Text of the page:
Getting some perspective....

31 Jan

Getting some perspective . . .

I've always been a reader so I picked up the meaning of many words simply based on their context - even if I wasn't pronouncing them correctly. I always read the word "awry" as awe-ree. And the word "hyperbole" as hyper-bowl instead of high-PER-bull-lee. I knew what they meant even if I'd never seen them in action. What does it look like for something to go awry or for something to be described with hyperbole? Now I know. I watch it happen every day on the news or on someone's Facebook post. The internet defines hyperbole as "exaggerated statements or claims not meant to be taken literally." Synonyms include overstatement, exaggeration, embellishment.

I've seen lots of this happening this week. Most of the overstatements came from weather forecasters as they described the polar vortex and the accompanying snow. "Coldest temperatures in decades!" "Frostbite within x# of minutes of exposure!" "Close everything! Stores, restaurants, doctors offices and Starbucks!" "Going out in these temperatures could cause instant death!" "Danger, danger, danger!" Ok, those last two were hyperbole. But you get the idea. And yes, it was cold. Bitter even. But there is an intense amount of hype surrounding every weather event and most of it is overstatement. We gear up for the storm of the decade and end up with a few inches of powder, or none at all.

We do this in our own lives though. The day to day frustrations of life can become enormous in our minds if we let them grow. How many conversations have you had where someone is recounting a spilled coffee or a technological/computer/phone problem and someone responds with, "oh, that's just the worst!" Comedian Tim Hawkins does a fantastic bit about this very phrase. When something happens is it really the worst thing ever? We tend to exaggerate the little things that frustrate us and it throws other things in our life out of perspective. Traffic snarls on US 23, choosing the wrong checkout line in Meijer and waiting 20 minutes while you watch a dozen people go through the line you should have gotten into, dropping the milk carton onto the kitchen floor and a million other tiny annoyances that irritate us but are just not that bad. What about the person going through something truly difficult?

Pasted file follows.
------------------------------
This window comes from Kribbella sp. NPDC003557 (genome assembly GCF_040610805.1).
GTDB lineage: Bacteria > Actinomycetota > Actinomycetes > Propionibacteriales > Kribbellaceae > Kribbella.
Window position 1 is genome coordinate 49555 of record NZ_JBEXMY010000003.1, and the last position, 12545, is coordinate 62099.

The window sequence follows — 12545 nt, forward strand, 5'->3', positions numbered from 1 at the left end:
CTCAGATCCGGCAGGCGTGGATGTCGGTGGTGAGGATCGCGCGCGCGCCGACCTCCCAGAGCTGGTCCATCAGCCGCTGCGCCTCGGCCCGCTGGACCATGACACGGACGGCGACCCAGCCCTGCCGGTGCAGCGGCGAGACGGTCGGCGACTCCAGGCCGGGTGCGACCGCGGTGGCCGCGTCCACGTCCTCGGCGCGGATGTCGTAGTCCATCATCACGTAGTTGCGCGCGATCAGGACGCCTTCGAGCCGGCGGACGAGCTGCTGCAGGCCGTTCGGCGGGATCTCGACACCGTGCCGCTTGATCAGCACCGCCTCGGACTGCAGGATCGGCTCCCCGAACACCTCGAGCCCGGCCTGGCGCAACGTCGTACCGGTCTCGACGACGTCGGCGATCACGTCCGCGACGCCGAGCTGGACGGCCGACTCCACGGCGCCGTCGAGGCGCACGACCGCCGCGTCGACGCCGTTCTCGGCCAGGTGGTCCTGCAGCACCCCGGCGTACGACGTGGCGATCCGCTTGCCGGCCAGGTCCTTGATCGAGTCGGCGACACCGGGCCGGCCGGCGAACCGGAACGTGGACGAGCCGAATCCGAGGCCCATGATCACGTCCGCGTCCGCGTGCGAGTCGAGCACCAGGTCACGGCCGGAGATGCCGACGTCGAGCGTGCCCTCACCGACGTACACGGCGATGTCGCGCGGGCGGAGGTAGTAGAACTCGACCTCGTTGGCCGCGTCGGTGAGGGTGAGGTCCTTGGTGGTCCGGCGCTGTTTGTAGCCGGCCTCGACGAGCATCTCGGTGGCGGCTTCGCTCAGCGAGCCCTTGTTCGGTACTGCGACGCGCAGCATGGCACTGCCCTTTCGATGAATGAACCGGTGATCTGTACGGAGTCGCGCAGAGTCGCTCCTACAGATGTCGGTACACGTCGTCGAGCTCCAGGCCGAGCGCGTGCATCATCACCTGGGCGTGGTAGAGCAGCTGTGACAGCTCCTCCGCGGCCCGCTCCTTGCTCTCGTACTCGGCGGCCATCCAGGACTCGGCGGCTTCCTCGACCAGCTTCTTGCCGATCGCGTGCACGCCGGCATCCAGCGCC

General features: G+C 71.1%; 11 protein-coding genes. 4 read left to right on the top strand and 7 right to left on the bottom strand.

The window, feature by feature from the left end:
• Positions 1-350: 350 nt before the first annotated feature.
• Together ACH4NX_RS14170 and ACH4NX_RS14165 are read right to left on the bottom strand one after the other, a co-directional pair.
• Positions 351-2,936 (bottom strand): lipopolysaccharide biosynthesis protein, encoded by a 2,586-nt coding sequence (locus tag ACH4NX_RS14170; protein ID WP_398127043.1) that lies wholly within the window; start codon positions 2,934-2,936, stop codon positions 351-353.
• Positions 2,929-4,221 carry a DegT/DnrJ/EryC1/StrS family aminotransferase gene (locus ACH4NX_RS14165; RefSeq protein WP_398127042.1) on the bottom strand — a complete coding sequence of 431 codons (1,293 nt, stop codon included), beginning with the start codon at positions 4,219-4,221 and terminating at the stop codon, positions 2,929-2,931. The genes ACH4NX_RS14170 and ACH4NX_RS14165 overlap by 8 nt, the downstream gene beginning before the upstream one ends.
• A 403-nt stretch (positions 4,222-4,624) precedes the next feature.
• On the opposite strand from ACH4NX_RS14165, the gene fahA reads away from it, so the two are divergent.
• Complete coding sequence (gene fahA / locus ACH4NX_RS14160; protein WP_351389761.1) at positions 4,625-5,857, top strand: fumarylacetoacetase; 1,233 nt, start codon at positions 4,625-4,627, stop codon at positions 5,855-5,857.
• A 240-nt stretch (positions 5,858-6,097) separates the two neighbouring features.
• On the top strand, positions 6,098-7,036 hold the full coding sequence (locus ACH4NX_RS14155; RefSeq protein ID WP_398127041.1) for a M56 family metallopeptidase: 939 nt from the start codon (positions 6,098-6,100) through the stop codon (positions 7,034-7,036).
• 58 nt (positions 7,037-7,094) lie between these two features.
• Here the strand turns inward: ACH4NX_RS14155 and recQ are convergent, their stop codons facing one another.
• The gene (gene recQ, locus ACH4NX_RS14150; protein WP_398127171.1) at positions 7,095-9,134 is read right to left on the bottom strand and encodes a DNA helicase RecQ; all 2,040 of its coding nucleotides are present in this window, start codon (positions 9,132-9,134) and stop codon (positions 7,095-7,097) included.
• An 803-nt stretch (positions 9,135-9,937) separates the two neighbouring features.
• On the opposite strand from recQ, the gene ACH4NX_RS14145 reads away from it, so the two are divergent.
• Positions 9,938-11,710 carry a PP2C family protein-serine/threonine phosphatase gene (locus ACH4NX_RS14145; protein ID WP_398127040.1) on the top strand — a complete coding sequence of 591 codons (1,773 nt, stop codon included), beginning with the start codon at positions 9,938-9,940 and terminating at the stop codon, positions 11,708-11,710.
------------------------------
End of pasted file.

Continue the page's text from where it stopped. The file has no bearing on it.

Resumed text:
This is just one of the many things about the Gospel that is so amazing. The truth of Jesus and what he did on the cross in his eternal assault on the consequences of sin has a grounding effect. It brings us back to reality. We can understand that no matter what the situation or the forecast we serve a God who has carried the weight of the world's sin and shame and literally gone to hell and back for His own Creation - there is no doubt in my mind - that is the worst. We won't be able to stop newscasters from predicting gloom and doom and using hyperbole to describe whatever weather is on the way, nor will we be able to avoid the things in life that annoy and irritate but we can submit those things to Jesus and get some perspective. "Is this really as bad as I think it is?"

One thing we forget is that our circumstances are for our growth in Christ. If we are constantly blowing them out of proportion or desperately trying to avoid anything that might upset us or be difficult, we miss whatever God is doing through that circumstance. Whatever is happening in your life might be bad, but "the storm of the century"? Not likely. But an opportunity to trust God and grow? Guaranteed. Now, bundle up and cover any exposed skin! You don't want to freeze out there. 

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